I don't like to toot my own horn too often, but I was pretty pleased with myself when my philatelic exhibit at the St. Louis Stamp Expo on the history of the Library of Congress won a gold award and the display champion award. My exhibit competes in the Display Division which allows the inclusion of some non-philatelic artifacts in the exhibit. I recently wrote another post about the exhibit. This is only the second time that I have displayed the exhibit, and on the previous occasion it only received a silver award. My revisions to the exhibit evidently paid off. I will be showing the exhibit again at NAPEX, the Washington, D. C. area stamp show which is being held June 3-5 at the Hilton MacLean Tysons Corner. I will also be making a presentation to the Washington Stamp Collectors Club about the exhibit on June 1.
The Innerpeffray Library in Crieff, Perthshire Scotland is Scotland's first free public lending library. It describes itself as "A literary jewel set deep in the magnificent Strathearn countryside". The library was founded in 1690 by David Drummond. The building which it occupies was completed in 1762. The Borrower's Register for the library goes back to 1747, making it one of the earliest in Europe. A brief history of the library is located on its website. The library doesn't lend books any longer but it is open to the public and visitors are encouraged to look through its collection. The library has published its first book, a historical portrait of the library titled The First Light by George Chamier . The book was published in a limited edition of only 500 numbered copies as a way to raise funds for the library. It is a "hot letter press" book that is hand finished and leather bound and priced at 150 pounds. For information about purchasing the book contact Robert Wallace firstname.lastname@example.org .
The first library catalog cards came about as the result of the repurposing of 18th century French playing cards. In 1789 the French revolutionary government confiscated all religious property including library holdings. The books in these libraries were used to set up a system of public libraries. A step toward the creation of these public libraries was to inventory all books. Instructions for doing this led to the creation of the "French Cataloging Code of 1791". The backs of playing cards were used to record bibliographic data for the books. Possible reasons for using playing cards include: paper was in short supply; playing cards were sturdy; and the backs of playing cards had been previously used for other purposes in France including marriage and death certificates. Although paper slips may have previously been used to assist in the creation of book catalogs, this is the first instance when the slips/cards were to serve as the permanent record for bibliographic data. The source for this information is Sandy Brooks' article "A history of the card catalog" in The Whole Library Handbook 3 (ALA, 2000) compiled George M. Eberhart. The reason I'm writing this post is that I have recently acquired an actual example of one of the catalog cards created in France in the 18th century (shown above). In doing so I learned that what are described as "secondary use playing cards" are a category of collectible ephemera. My catalog card references a book that was published in 1624. There is a bibliographic record for a later edition of the same book in WorldCat. How far we've come!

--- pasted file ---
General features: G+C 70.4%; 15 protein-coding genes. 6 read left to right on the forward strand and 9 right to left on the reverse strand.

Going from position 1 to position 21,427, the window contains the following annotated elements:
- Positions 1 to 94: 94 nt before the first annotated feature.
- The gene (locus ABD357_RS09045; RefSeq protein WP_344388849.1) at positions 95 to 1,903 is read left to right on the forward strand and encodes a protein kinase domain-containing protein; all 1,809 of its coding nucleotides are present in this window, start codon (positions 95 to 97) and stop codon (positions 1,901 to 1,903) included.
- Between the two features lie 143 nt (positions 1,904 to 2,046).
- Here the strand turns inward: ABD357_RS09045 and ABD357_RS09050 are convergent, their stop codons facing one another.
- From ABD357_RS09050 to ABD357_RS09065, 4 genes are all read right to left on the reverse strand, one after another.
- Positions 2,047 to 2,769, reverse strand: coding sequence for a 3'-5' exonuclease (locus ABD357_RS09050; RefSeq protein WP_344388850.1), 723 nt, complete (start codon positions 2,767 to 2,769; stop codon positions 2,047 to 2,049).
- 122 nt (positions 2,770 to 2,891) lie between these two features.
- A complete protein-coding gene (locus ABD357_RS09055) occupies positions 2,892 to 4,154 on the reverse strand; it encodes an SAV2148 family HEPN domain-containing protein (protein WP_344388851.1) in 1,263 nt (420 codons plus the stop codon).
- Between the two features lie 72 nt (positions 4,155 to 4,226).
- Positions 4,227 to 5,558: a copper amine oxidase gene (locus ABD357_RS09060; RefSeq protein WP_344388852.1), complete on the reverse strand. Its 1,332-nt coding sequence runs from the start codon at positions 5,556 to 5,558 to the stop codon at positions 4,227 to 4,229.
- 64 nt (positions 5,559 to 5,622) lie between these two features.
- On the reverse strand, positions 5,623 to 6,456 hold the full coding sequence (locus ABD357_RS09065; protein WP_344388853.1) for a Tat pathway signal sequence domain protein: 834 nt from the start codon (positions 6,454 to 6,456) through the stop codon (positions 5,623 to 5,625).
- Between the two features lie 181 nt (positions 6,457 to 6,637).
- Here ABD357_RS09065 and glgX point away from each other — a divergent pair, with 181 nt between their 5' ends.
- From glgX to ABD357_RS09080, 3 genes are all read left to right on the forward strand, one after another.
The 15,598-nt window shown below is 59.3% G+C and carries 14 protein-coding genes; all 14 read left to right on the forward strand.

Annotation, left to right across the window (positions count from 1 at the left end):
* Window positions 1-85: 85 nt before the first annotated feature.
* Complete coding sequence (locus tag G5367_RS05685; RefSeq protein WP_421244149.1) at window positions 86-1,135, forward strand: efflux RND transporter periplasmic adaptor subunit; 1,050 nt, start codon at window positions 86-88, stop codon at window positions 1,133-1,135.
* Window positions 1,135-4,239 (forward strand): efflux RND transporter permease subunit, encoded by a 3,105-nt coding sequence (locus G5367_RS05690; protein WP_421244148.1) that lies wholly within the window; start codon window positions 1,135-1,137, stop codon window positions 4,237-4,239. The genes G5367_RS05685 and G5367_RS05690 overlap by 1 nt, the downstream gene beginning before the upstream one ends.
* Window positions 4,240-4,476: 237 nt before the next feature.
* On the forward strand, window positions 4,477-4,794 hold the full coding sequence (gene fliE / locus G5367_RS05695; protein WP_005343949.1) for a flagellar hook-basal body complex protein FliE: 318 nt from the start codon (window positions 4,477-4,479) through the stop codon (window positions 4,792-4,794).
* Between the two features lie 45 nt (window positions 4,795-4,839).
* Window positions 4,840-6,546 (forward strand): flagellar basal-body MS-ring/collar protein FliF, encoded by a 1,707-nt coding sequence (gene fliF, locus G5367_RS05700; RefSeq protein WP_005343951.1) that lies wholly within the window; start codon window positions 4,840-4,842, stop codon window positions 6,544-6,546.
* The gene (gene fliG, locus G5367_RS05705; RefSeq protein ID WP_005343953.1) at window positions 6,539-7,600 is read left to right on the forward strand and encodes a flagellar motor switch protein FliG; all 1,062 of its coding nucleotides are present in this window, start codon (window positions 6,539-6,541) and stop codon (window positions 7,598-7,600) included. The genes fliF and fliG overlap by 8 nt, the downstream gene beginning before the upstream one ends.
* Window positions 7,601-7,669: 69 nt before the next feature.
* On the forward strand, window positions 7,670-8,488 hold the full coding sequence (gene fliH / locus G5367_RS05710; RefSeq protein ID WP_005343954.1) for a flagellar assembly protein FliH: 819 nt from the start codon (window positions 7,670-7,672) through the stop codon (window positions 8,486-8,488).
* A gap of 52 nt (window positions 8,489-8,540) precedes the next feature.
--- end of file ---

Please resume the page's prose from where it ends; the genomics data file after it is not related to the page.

In an earlier post about my library history promotion activities last year, I noted that I had developed a philatelic exhibit about the Library of Congress which I entered in a national stamp show competition. I have revised the exhibit and it will be on display next weekend at the St. Louis stamp show. Using philatelic and other artifacts, my exhibit includes: an overview of the history of the Library of Congress; an overview of the use of the mail by the Library of Congress; a close look at how the Copyright Office used the mail; a section on the services of the library; a section on the collections of the library; and finally a component on the bicentennial of the library. In the past the Library of Congress itself has developed two major exhibits about the history of the library to help celebrate significant anniversaries. The first of those exhibits occurred in 1950 to celebrate the sesquicentennial of the library. A publication, which I have in my collection, resulted from that exhibit and is appropriately titled Library of Congress Sesquicentennial Exhibit. The logo for the sesquicentennial is shown above. John Y. Cole, LOC historian, looked back at the sesquicentennial in the April, 1999 issue of Information Bulletin. When the library celebrated its bicentennial in 2000 another exhibit focusing on the history of the Thomas Jefferson Building was on display. That exhibit and an accompanying brochure were titled "The Thomas Jefferson Building: 'Book Palace of the American People'". The 1950 exhibit featured print, manuscript, and photographic artifacts. The 2000 exhibit also included souvenir items, some of which were from the collections of LOC staff members. Exhibits are a great way to celebrate significant library anniversaries. If you're in the St. Louis area next weekend, drop by to see my exhibit. It will also be on display in Washington, D. C. in June.